DOI: https://doi.org/10.1016/j.ijmecsci.2018.01.010

(2 Early age mechanical behaviour of 3D printed concrete: Numerical modelling and experimental testing. R.J.M. Wolfs, F.P. Bos, T.A.M. Salet, Cement and Concrete Research

DOI: https://doi.org/10.1016/j.cemconres.2018.02.001

Akke Suiker | EurekAlert!

More articles from Materials Sciences:

nachricht Scientists predict a new superhard material with unique properties
17.06.2018 | Moscow Institute of Physics and Technology

nachricht A sprinkle of platinum nanoparticles onto graphene makes brain probes more sensitive
15.06.2018 | University of California - San Diego

All articles from Materials Sciences >>>

The most recent press releases about innovation >>>

Die letzten 5 Focus-News des innovations-reports im Überblick:

Im Focus: AchemAsia 2019 will take place in Shanghai

Moving into its fourth decade, AchemAsia is setting out for new horizons: The International Expo and Innovation Forum for Sustainable Chemical Production will take place from 21-23 May 2019 in Shanghai, China. With an updated event profile, the eleventh edition focusses on topics that are especially relevant for the Chinese process industry, putting a strong emphasis on sustainability and innovation.

Founded in 1989 as a spin-off of ACHEMA to cater to the needs of China’s then developing industry, AchemAsia has since grown into a platform where the latest...

Im Focus: First real-time test of Li-Fi utilization for the industrial Internet of Things

The BMBF-funded OWICELLS project was successfully completed with a final presentation at the BMW plant in Munich. The presentation demonstrated a Li-Fi communication with a mobile robot, while the robot carried out usual production processes (welding, moving and testing parts) in a 5x5m² production cell. The robust, optical wireless transmission is based on spatial diversity; in other words, data is sent and received simultaneously by several LEDs and several photodiodes. The system can transmit data at more than 100 Mbit/s and five milliseconds latency.

Modern production technologies in the automobile industry must become more flexible in order to fulfil individual customer requirements.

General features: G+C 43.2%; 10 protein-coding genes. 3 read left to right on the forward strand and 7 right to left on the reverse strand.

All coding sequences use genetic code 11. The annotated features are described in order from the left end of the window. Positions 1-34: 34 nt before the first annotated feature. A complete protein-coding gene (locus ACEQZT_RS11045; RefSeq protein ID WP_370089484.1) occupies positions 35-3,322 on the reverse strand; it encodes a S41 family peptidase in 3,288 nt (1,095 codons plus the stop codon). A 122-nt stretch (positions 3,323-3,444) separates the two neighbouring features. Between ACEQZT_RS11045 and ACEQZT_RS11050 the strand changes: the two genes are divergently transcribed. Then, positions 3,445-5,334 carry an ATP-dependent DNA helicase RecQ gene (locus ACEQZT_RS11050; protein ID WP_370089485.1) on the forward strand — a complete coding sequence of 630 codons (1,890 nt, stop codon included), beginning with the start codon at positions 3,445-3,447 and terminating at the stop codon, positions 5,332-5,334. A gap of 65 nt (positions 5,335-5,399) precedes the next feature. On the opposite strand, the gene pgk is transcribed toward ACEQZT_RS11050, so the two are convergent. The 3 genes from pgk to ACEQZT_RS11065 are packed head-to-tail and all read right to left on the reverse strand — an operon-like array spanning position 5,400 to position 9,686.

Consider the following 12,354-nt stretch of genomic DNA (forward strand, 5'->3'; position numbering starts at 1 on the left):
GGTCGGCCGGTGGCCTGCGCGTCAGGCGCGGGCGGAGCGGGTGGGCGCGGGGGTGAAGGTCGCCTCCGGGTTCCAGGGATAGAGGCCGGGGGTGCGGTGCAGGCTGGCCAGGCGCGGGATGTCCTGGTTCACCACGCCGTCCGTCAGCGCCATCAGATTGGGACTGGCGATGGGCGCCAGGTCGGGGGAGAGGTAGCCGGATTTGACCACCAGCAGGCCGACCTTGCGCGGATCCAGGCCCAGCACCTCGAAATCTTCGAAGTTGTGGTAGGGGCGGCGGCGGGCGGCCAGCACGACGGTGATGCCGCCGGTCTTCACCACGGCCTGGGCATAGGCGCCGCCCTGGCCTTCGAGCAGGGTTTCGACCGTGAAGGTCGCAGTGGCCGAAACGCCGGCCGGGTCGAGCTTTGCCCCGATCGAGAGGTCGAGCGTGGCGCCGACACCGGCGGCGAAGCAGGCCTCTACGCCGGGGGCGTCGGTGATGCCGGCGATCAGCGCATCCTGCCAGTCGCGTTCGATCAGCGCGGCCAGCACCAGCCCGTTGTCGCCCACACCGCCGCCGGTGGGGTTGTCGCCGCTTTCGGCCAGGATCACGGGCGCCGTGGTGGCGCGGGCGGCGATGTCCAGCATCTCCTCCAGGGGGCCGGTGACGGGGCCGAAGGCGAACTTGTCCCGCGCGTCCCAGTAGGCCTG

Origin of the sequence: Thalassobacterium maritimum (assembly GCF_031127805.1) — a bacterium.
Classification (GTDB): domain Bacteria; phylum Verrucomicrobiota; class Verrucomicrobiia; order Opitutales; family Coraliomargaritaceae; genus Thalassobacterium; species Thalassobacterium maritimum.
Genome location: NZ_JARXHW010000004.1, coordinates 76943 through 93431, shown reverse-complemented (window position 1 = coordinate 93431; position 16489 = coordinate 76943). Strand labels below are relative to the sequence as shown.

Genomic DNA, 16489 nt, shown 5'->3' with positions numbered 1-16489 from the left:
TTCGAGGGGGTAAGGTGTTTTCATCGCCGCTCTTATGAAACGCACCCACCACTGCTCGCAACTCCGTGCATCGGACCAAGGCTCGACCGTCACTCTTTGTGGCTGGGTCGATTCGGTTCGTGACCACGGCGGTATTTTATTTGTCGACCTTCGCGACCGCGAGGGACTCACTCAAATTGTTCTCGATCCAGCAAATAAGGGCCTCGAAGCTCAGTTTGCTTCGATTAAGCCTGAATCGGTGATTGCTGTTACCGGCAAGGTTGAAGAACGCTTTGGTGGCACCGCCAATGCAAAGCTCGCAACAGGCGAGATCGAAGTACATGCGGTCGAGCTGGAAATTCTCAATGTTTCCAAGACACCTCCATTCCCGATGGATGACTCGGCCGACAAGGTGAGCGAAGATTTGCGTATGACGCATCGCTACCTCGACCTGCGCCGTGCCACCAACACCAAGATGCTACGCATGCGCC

Im Focus: Sharp images with flexible fibers

An international team of scientists has discovered a new way to transfer image information through multimodal fibers with almost no distortion - even if the fiber is bent. The results of the study, to which scientist from the Leibniz-Institute of Photonic Technology Jena (Leibniz IPHT) contributed, were published on 6thJune in the highly-cited journal Physical Review Letters.

Endoscopes allow doctors to see into a patient’s body like through a keyhole. Typically, the images are transmitted via a bundle of several hundreds of optical...

Im Focus: Photoexcited graphene puzzle solved

A boost for graphene-based light detectors

Light detection and control lies at the heart of many modern device applications, such as smartphone cameras. Using graphene as a light-sensitive material for...

Im Focus: Water is not the same as water

Water molecules exist in two different forms with almost identical physical properties. For the first time, researchers have succeeded in separating the two forms to show that they can exhibit different chemical reactivities. These results were reported by researchers from the University of Basel and their colleagues in Hamburg in the scientific journal Nature Communications.

From a chemical perspective, water is a molecule in which a single oxygen atom is linked to two hydrogen atoms. It is less well known that water exists in two...

All Focus news of the innovation-report >>>

Anzeige

Anzeige

VideoLinks
Industry & Economy
Event News

Munich conference on asteroid detection, tracking and defense

13.06.2018 | Event News

2nd International Baltic Earth Conference in Denmark: “The Baltic Sea region in Transition”

08.06.2018 | Event News

ISEKI_Food 2018: Conference with Holistic View of Food Production

05.06.2018 | Event News

 
Latest News

A sprinkle of platinum nanoparticles onto graphene makes brain probes more sensitive

15.06.2018 | Materials Sciences

100 % Organic Farming in Bhutan – a Realistic Target?

15.06.2018 | Ecology, The Environment and Conservation

Perovskite-silicon solar cell research collaboration hits 25.2% efficiency

15.06.2018 | Power and Electrical Engineering

VideoLinks
Science & Research
Overview of more VideoLinks >>>